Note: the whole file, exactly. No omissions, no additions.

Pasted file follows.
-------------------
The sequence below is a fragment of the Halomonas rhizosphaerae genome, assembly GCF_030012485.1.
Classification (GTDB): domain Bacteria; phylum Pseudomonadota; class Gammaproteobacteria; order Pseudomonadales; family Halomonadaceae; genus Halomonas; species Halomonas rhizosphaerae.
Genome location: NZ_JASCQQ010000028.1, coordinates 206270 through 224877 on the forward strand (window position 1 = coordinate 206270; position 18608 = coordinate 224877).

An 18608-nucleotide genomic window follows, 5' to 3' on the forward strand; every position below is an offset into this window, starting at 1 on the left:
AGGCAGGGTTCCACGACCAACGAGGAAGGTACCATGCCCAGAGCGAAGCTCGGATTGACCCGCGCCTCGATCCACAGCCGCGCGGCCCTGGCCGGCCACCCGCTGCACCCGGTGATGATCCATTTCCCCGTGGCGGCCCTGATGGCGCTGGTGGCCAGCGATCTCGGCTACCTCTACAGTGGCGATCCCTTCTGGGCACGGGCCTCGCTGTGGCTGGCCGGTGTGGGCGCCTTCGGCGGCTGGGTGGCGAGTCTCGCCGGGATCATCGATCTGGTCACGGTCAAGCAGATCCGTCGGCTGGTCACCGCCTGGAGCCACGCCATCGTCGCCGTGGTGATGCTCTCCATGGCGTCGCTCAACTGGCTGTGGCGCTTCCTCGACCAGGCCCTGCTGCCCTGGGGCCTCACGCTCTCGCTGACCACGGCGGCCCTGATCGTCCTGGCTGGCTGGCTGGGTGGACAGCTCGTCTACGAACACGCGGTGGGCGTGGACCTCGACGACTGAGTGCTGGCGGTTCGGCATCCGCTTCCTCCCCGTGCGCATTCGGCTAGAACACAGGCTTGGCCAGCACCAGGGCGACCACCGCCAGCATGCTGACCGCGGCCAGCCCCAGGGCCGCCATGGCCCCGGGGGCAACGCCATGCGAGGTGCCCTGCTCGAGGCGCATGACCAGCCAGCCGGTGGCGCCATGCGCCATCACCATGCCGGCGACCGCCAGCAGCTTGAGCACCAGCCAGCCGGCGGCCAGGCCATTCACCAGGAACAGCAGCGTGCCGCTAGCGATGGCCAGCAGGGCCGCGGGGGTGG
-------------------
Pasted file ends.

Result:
The sequence below is a fragment of the Halomonas rhizosphaerae genome, assembly GCF_030012485.1.
Classification (GTDB): domain Bacteria; phylum Pseudomonadota; class Gammaproteobacteria; order Pseudomonadales; family Halomonadaceae; genus Halomonas; species Halomonas rhizosphaerae.
Genome location: NZ_JASCQQ010000028.1, coordinates 206270 through 224877 on the forward strand (window position 1 = coordinate 206270; position 18608 = coordinate 224877).

An 18608-nucleotide genomic window follows, 5' to 3' on the forward strand; every position below is an offset into this window, starting at 1 on the left:
AGGCAGGGTTCCACGACCAACGAGGAAGGTACCATGCCCAGAGCGAAGCTCGGATTGACCCGCGCCTCGATCCACAGCCGCGCGGCCCTGGCCGGCCACCCGCTGCACCCGGTGATGATCCATTTCCCCGTGGCGGCCCTGATGGCGCTGGTGGCCAGCGATCTCGGCTACCTCTACAGTGGCGATCCCTTCTGGGCACGGGCCTCGCTGTGGCTGGCCGGTGTGGGCGCCTTCGGCGGCTGGGTGGCGAGTCTCGCCGGGATCATCGATCTGGTCACGGTCAAGCAGATCCGTCGGCTGGTCACCGCCTGGAGCCACGCCATCGTCGCCGTGGTGATGCTCTCCATGGCGTCGCTCAACTGGCTGTGGCGCTTCCTCGACCAGGCCCTGCTGCCCTGGGGCCTCACGCTCTCGCTGACCACGGCGGCCCTGATCGTCCTGGCTGGCTGGCTGGGTGGACAGCTCGTCTACGAACACGCGGTGGGCGTGGACCTCGACGACTGAGTGCTGGCGGTTCGGCATCCGCTTCCTCCCCGTGCGCATTCGGCTAGAACACAGGCTTGGCCAGCACCAGGGCGACCACCGCCAGCATGCTGACCGCGGCCAGCCCCAGGGCCGCCATGGCCCCGGGGGCAACGCCATGCGAGGTGCCCTGCTCGAGGCGCATGACCAGCCAGCCGGTGGCGCCATGCGCCATCACCATGCCGGCGACCGCCAGCAGCTTGAGCACCAGCCAGCCGGCGGCCAGGCCATTCACCAGGAACAGCAGCGTGCCGCTAGCGATGGCCAGCAGGGCCGCGGGGGTGG